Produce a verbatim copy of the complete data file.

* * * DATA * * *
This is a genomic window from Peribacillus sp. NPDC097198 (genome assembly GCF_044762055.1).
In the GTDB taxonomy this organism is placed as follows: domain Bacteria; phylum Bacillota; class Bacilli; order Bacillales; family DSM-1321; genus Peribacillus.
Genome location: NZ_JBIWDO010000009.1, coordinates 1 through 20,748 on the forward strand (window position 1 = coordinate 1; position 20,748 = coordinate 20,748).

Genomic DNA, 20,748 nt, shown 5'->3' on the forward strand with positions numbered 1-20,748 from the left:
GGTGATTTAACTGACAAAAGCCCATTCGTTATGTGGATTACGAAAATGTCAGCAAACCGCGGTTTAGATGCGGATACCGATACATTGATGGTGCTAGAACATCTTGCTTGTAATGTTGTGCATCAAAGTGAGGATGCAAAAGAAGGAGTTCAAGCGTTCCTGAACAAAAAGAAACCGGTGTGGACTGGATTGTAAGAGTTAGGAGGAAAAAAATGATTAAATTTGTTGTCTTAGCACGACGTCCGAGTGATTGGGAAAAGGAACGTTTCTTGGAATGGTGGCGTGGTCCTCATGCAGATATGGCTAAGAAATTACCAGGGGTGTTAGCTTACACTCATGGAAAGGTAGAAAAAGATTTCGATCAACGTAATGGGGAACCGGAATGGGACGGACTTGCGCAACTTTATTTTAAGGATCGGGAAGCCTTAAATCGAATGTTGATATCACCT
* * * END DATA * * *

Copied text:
This is a genomic window from Peribacillus sp. NPDC097198 (genome assembly GCF_044762055.1).
In the GTDB taxonomy this organism is placed as follows: domain Bacteria; phylum Bacillota; class Bacilli; order Bacillales; family DSM-1321; genus Peribacillus.
Genome location: NZ_JBIWDO010000009.1, coordinates 1 through 20,748 on the forward strand (window position 1 = coordinate 1; position 20,748 = coordinate 20,748).

Genomic DNA, 20,748 nt, shown 5'->3' on the forward strand with positions numbered 1-20,748 from the left:
GGTGATTTAACTGACAAAAGCCCATTCGTTATGTGGATTACGAAAATGTCAGCAAACCGCGGTTTAGATGCGGATACCGATACATTGATGGTGCTAGAACATCTTGCTTGTAATGTTGTGCATCAAAGTGAGGATGCAAAAGAAGGAGTTCAAGCGTTCCTGAACAAAAAGAAACCGGTGTGGACTGGATTGTAAGAGTTAGGAGGAAAAAAATGATTAAATTTGTTGTCTTAGCACGACGTCCGAGTGATTGGGAAAAGGAACGTTTCTTGGAATGGTGGCGTGGTCCTCATGCAGATATGGCTAAGAAATTACCAGGGGTGTTAGCTTACACTCATGGAAAGGTAGAAAAAGATTTCGATCAACGTAATGGGGAACCGGAATGGGACGGACTTGCGCAACTTTATTTTAAGGATCGGGAAGCCTTAAATCGAATGTTGATATCACCT